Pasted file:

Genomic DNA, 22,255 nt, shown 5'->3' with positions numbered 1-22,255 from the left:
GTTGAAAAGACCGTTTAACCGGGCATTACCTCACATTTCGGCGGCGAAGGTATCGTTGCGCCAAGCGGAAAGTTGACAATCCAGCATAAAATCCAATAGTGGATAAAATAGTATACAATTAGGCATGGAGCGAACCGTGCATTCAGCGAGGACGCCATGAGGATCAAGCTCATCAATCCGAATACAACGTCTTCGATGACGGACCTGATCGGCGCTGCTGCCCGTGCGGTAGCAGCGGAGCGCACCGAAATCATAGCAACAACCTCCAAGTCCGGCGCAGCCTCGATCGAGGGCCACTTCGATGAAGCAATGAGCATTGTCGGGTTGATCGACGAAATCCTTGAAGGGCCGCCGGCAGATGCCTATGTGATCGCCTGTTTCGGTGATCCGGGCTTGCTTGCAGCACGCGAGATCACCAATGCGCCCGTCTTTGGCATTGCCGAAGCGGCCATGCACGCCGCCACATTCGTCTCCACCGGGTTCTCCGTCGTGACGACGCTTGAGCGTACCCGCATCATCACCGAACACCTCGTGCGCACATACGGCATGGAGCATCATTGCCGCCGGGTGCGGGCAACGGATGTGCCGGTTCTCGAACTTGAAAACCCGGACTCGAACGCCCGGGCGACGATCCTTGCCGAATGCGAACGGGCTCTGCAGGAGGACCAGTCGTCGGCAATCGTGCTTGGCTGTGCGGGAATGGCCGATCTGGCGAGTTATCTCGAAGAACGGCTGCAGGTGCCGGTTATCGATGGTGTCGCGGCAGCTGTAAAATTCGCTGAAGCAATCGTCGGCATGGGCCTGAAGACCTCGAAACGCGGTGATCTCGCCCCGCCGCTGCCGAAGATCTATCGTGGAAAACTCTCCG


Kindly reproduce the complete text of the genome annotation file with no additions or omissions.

Genomic DNA, 22,255 nt, shown 5'->3' with positions numbered 1-22,255 from the left:
GTTGAAAAGACCGTTTAACCGGGCATTACCTCACATTTCGGCGGCGAAGGTATCGTTGCGCCAAGCGGAAAGTTGACAATCCAGCATAAAATCCAATAGTGGATAAAATAGTATACAATTAGGCATGGAGCGAACCGTGCATTCAGCGAGGACGCCATGAGGATCAAGCTCATCAATCCGAATACAACGTCTTCGATGACGGACCTGATCGGCGCTGCTGCCCGTGCGGTAGCAGCGGAGCGCACCGAAATCATAGCAACAACCTCCAAGTCCGGCGCAGCCTCGATCGAGGGCCACTTCGATGAAGCAATGAGCATTGTCGGGTTGATCGACGAAATCCTTGAAGGGCCGCCGGCAGATGCCTATGTGATCGCCTGTTTCGGTGATCCGGGCTTGCTTGCAGCACGCGAGATCACCAATGCGCCCGTCTTTGGCATTGCCGAAGCGGCCATGCACGCCGCCACATTCGTCTCCACCGGGTTCTCCGTCGTGACGACGCTTGAGCGTACCCGCATCATCACCGAACACCTCGTGCGCACATACGGCATGGAGCATCATTGCCGCCGGGTGCGGGCAACGGATGTGCCGGTTCTCGAACTTGAAAACCCGGACTCGAACGCCCGGGCGACGATCCTTGCCGAATGCGAACGGGCTCTGCAGGAGGACCAGTCGTCGGCAATCGTGCTTGGCTGTGCGGGAATGGCCGATCTGGCGAGTTATCTCGAAGAACGGCTGCAGGTGCCGGTTATCGATGGTGTCGCGGCAGCTGTAAAATTCGCTGAAGCAATCGTCGGCATGGGCCTGAAGACCTCGAAACGCGGTGATCTCGCCCCGCCGCTGCCGAAGATCTATCGTGGAAAACTCTCCG